"Tourism is one of the biggest income markets within the U.S.," Morris said. "It severely impacts a lot of communities that rely on people visiting the country."
Some of the state's national parks have a combination of public and private owners in different regions.
The Mississippi National River and Recreation Area in the Twin Cities, for example, would remain open, as much of it is owned by state and private partners, said park superintendent Paul Labovitz. Its federal offices and programs, including the visitor's center, would close, he said. Other parks, like the Pipestone National Monument in Pipestone, would close completely.
In previous shutdowns, furloughed workers were reimbursed for time lost, Morris said. It's unclear whether that will happen this time.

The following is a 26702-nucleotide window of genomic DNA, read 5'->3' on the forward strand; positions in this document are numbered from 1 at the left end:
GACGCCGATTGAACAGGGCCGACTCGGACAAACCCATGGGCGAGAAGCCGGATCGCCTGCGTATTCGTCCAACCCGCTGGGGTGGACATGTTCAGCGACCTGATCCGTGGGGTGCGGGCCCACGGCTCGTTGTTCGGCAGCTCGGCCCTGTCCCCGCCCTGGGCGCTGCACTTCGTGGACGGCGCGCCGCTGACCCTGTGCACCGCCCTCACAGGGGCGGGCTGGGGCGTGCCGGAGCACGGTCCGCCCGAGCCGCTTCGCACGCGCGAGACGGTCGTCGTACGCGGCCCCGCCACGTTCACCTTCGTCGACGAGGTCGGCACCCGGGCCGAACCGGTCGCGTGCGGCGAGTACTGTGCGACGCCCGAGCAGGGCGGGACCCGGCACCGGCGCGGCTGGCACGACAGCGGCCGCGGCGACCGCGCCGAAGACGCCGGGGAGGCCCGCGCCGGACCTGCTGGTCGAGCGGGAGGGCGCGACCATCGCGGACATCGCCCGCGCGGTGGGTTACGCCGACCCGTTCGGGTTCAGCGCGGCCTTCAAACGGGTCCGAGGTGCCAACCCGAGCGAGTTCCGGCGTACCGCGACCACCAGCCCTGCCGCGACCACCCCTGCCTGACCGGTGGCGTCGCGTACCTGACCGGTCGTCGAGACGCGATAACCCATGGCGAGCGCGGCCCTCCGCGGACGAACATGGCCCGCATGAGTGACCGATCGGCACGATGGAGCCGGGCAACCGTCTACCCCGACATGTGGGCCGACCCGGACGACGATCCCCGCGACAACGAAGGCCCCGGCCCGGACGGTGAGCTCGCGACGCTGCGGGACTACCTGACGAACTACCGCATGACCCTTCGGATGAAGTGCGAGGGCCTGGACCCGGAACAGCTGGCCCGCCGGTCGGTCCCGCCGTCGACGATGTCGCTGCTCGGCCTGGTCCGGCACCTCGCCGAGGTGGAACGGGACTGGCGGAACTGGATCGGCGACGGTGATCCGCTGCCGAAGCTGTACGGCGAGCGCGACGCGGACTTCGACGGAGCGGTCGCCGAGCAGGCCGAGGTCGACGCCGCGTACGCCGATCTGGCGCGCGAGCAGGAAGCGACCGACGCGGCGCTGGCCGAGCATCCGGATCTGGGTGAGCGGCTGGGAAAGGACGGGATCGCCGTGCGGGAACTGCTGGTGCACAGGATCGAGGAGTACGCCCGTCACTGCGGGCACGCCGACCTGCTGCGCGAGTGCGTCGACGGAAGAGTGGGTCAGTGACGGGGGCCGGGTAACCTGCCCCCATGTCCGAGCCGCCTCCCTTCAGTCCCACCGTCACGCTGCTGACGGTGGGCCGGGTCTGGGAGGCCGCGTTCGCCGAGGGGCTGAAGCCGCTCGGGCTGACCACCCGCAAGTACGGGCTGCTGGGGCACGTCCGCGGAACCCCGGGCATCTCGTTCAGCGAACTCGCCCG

On Wednesday, a letter to House Speaker John Boehner from 16 U.S. senators, including Minnesota's Amy Klobuchar, urged him to find another solution rather than a government shutdown.
"A government shutdown at this time would only serve as a counterproductive attack on our economic recovery," the letter said.
The letter went on to say that a bipartisan deal is possible and a shutdown would only punish citizens for political gain.
U.S. Sen. Al Franken said in a statement that the last government shutdown caused significant hardship for Minnesotans. He said another shutdown should be avoided at all costs.
"There's no question that we need to cut spending and reduce our deficit, but we must do it in a responsible way that helps create jobs — and that effort does not include shutting down the government," Franken said.
Copyright 2011 The Associated Press.